Myths & Facts about Recidivism
Alliance MP. Richard Harris (Prince George-Bulkley Valley) felt that,
In opposing Bill C-20 he knows
Others repeated this belief which is the basis of demanding harsher sentences and civil commitment where offenders may be held indefinitely after the end of their sentences. While it is impossible to establish if sex offenders are cured as there is no way to determine what they may think, their behaviour, their rates of recidivism, are matter of much investigation and record.
A recent report of the American Justice Department [see below] report looked at almost ten thousand sex offenders released in 1994 and found that only three percent were subsequently convicted of another sex offence, a much lower rate than for other crimes.
The myth of incurability serves the interests of many in the criminal justice system.
Rearrest Less Likely for Sex Offenders
November 16, 2003 By THE ASSOCIATED PRESS
WASHINGTON (AP) -- Sex offenders are less likely to be rearrested after their release from prison than other criminals, a government study released Sunday finds.
The Justice Department study of 9,691 men convicted of rape, sexual assault and child molestation who were released in 1994 found
Ryan King, researcher at The Sentencing Project, suggested the difference may be because the most serious rapists, sexual assaulters and child molesters do not get released in the first place and are unable to commit more crimes. Those studied served an average of 3˝ years, indicating they had committed less severe crimes.
Erica Schmitt, a statistician who co-wrote the report, said research repeatedly has shown that released sex offenders tend to get arrested less often than those convicted of theft, robbery, stealing vehicles or illegal weapons trafficking. But a small core of sex offenders often commits similar crimes over and over, she said.
The study found
The study was an outgrowth of a landmark project by the Bureau of Justice Statistics. Released last year, it examined how often 272,111 prisoners set free in 1994 by 15 states ended up behind bars again within three years. The study is the largest and most comprehensive look ever at prison recidivism.
Most of the sex offenders studied had been convicted of only one sex offense but often had long criminal rap sheets: 78 percent had been arrested at least once previously for another type of crime.
The study found that those with long criminal records also were more likely to commit a sex crime after they got out of prison. The report said 8 percent were rearrested if they previously had committed between 11 and 15 offenses.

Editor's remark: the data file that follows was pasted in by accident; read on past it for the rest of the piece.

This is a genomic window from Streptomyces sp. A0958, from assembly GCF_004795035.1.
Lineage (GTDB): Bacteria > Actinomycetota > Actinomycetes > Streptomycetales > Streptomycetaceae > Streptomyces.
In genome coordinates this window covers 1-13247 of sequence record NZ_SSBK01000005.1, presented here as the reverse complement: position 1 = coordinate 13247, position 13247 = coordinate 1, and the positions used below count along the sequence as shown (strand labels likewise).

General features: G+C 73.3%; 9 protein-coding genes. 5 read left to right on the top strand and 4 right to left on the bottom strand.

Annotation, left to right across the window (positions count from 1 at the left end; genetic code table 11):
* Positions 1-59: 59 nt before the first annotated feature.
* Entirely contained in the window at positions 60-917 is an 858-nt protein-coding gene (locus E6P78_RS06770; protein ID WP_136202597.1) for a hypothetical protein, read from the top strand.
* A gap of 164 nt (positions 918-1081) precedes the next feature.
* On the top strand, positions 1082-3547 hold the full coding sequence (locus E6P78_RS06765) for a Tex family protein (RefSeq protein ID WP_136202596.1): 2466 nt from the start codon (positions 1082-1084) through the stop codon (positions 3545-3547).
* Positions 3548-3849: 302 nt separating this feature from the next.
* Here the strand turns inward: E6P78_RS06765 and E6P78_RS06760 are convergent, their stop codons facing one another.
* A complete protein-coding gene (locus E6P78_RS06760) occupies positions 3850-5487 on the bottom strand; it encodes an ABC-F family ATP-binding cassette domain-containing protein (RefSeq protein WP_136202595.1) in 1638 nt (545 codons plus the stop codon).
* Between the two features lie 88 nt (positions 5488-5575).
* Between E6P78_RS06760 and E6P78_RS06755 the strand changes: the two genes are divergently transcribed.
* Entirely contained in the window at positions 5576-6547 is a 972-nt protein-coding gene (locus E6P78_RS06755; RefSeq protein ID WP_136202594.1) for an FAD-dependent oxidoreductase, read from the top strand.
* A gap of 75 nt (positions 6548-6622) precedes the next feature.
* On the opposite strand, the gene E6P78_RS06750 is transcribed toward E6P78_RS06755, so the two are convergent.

Still, the numbers appeared to dispute the popular notion that sex offenders are incorrigible. Even among child molesters, about 18 percent had been arrested for similar offenses before, and only 3.3 percent of those released in 1994 were arrested again for a crime against a child.
A few, however, fit the mold of a serial pedophiles. The study documents an unidentified man who was first arrested in 1966 and continued to molest children in the 1970s and 1980s until he was sentenced to 11 years in prison, gaining release again in 1994.
These repeat sex offenders have led all 50 states to adopt laws allowing the public access to certain high-risk or serious offenders, including where they live. These ``Megan's Laws'' are named after 7-year-old Megan Kanka, a New Jersey girl who was raped and killed in 1994 by a child molester who moved in across the street from her house.
Most children molested by those in the Justice Department study were 13 or younger and in half the cases were the offender's son, daughter or other relative.
The study examined prison releases in 1994 from Arizona, Maryland, North Carolina, California, Michigan, Ohio, Delaware, Minnesota, Oregon, Florida, New Jersey, Texas, Illinois, New York and Virginia. The researchers did not include sex offender recidivism rates for the individual states.
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Paedophile programmes work - study says
Treating paedophiles in the community significantly reduces sexual reoffending, a study shows.
This is a key finding from a Corrections Department follow-up of community-based sex offender treatment programmes run by the Safe Programme in Auckland, Wellington Stop in the capital and the Stop Trust in Christchurch.
A study by Ian Lambie, of the Auckland University psychology department, followed up 175 adult male sex offenders who had received community treatment.
Offenders who completed the programmes had a recidivism rate of 5 per cent. In two control groups that did not receive treatment, rates were 21 per cent and 25 per cent, Wellington Stop manager Hamish Dixon said.
Dr Lambie, a specialist in forensic psychology, said the results for community-based programmes were as good as those obtained for prison-based treatment.
Though the four years of the study was a relatively short period to follow up offenders, other studies had shown that the greatest rates of reoffending occurred between two and four years after treatment.
The results showed the programmes were effective and had a positive effect on the community, Dr Lambie said. "When further sexual offending is reduced to this extent there are huge social and financial benefits to our communities, as there are fewer victims of sexual abuse in the future."
With specialist help, most adult sex offenders could be rehabilitated and integrated into the community.
The programmes are funded by several organisations, including the Corrections Department, Child, Youth and Family Services and community funding grants.
Mr Dixon said Wellington Stop, set up in 1993, was "very proud" of the success of its programmes. "We're up there with the best in the world."